Saturday morning. I was incorrect about the department meeting; it’s later this month (when I’ll be in Bethesda, actually) so I went to the health fair, was told I should increase my exercise (duh, since I do none now) and other than that, I appear to be perfectly healthy–or at least per my vitals and blood work, at any rate.
How fortunate they weren’t testing for mental stability, eh?
But it was a lovely day to work-at-home. It was still cold overnight, but the high yesterday hovered in the high seventies, topping out at a solid, spring-like eighty degrees at one point in the afternoon, which was also nice. I filed and cleaned when taking breaks from work; laundered the bed linens, finished off the dishes, and straightened the rugs as well as sweeping and vacuuming. We got caught up on Yellowjackets and The Mandalorian, and while I was waiting for Paul to come home from the gym, I rewatched this week’s Ted Lasso with the captions on so I could catch things I missed on first viewing (something I do with every episode, as I did with Schitt’s Creek), and I have to say I enjoyed it a lot more on the second viewing than I did on the first. I am very curious to see where the show is going and how it’s going to end–but unlike everyone else, I’ve decided to not theorize about it or jump to conclusions predicated on my interpretation of what I’ve seen; instead I just want to enjoy the ride and trust the writers to do their jobs, which they’ve done superbly on every step of the journey thus far.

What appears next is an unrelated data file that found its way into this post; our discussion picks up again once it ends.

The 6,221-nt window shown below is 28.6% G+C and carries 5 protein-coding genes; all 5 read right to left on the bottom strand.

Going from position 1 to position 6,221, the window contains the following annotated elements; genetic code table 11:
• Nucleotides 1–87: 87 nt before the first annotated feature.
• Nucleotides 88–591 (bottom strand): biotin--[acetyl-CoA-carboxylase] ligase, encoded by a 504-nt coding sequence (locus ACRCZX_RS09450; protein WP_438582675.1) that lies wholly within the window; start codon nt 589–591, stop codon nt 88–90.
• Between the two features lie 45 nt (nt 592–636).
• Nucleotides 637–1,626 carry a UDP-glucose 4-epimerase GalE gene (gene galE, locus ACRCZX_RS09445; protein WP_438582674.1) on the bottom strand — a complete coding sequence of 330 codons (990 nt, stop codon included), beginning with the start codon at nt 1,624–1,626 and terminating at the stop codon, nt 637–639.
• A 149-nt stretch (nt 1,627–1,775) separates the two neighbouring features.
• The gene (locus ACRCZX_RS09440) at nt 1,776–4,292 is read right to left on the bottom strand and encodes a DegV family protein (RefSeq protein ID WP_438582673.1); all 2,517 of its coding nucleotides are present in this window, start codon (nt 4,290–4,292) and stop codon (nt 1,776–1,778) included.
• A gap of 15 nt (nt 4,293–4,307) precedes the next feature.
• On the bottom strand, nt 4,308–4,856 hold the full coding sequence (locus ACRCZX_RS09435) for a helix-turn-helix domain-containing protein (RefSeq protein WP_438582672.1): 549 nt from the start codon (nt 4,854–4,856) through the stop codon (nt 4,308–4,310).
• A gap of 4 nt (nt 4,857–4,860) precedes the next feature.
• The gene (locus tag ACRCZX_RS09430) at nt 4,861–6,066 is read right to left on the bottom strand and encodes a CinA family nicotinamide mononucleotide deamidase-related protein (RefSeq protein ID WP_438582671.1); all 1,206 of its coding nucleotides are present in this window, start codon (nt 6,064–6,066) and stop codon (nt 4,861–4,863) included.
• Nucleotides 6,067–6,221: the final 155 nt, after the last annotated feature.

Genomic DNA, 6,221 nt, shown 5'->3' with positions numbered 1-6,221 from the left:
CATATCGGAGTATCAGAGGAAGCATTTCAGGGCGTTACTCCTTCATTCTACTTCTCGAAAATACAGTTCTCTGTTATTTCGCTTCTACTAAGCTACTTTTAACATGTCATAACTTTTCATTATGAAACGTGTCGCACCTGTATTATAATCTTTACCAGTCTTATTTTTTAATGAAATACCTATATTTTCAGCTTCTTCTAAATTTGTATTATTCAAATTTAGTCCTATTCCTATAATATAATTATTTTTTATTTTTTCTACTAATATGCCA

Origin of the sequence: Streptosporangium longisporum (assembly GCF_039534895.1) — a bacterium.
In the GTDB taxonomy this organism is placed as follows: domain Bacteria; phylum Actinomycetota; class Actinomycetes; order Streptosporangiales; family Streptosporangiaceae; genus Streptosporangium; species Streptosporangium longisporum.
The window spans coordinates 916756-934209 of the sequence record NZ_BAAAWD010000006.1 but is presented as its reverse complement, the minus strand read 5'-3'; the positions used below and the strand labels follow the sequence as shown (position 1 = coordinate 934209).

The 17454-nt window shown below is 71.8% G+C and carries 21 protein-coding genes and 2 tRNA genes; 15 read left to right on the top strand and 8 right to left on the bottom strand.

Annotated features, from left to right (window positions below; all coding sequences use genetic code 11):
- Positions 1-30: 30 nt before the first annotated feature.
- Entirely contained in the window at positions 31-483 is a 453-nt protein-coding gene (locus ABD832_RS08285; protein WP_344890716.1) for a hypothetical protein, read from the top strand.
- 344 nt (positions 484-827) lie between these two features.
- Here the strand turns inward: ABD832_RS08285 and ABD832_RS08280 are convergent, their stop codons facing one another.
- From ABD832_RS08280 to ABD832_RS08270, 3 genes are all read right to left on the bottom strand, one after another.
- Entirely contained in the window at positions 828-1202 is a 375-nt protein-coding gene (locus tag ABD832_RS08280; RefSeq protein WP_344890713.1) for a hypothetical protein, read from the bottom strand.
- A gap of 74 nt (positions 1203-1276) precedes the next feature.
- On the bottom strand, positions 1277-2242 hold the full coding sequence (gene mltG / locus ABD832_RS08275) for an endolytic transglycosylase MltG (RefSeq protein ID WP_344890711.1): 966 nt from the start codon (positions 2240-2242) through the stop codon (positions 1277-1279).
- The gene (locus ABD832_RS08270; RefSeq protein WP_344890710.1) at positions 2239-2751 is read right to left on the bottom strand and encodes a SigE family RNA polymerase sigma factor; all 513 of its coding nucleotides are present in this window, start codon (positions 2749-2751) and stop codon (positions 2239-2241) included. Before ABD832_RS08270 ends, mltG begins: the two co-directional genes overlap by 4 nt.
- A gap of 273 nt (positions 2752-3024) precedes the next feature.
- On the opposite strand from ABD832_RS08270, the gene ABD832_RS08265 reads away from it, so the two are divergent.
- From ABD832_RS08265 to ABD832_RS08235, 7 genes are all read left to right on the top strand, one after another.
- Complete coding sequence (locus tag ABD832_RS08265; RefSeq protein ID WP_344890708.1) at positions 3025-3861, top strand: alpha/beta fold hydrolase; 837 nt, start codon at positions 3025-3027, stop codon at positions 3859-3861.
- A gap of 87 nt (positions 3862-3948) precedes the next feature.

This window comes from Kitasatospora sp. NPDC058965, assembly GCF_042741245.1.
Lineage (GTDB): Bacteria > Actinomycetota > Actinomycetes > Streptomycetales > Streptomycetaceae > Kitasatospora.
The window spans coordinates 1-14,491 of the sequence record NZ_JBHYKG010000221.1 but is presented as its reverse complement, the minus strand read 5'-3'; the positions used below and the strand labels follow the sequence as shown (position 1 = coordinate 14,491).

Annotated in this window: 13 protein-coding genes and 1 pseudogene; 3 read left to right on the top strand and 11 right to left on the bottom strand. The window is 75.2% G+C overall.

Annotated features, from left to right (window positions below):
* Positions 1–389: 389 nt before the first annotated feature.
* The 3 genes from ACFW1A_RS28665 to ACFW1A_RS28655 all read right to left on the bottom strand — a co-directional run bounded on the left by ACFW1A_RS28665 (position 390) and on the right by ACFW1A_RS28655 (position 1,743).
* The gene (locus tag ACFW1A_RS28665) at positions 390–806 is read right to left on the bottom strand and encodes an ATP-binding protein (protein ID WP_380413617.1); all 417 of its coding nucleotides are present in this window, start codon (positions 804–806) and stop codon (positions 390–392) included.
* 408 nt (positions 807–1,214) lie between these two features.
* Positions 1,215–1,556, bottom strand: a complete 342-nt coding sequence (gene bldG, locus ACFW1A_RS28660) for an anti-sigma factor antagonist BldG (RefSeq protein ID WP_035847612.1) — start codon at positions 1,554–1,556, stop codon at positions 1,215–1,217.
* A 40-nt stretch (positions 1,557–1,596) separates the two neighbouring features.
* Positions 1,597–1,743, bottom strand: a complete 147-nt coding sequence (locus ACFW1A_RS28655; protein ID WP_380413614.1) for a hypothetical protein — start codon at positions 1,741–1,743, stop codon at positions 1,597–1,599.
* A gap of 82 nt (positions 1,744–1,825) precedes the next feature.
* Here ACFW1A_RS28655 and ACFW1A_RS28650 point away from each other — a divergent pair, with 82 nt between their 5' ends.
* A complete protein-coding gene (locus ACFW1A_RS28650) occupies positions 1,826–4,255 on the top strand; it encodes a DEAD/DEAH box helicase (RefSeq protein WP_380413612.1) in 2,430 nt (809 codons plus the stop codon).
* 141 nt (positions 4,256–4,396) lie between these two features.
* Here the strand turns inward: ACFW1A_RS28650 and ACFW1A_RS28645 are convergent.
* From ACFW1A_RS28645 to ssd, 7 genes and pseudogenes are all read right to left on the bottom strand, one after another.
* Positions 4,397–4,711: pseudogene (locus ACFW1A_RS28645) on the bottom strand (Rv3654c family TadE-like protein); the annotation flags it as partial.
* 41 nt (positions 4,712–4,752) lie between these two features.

I slept really well last night and feel very rested this morning. I have to get the mail today and I should make a small grocery run while I am out, but ugh, how I hate the grocery store lately. It saps my strength and will and makes me want to curl up with Scooter and pretend the rest of the world doesn’t exist anymore out there. There’s not much we really need, to be completely honest; but I need to know what I want to make for dinner this weekend and what I am going to be taking for lunch next week. Decisions, decisions–but it feels good to be rested and clear-headed this morning. I don’t know that I feel particularly inspired this morning, but that’s okay. Once I finish this, I am taking my coffee and repairing to my easy chair to read Scorched Grace, which I hope to finish this weekend.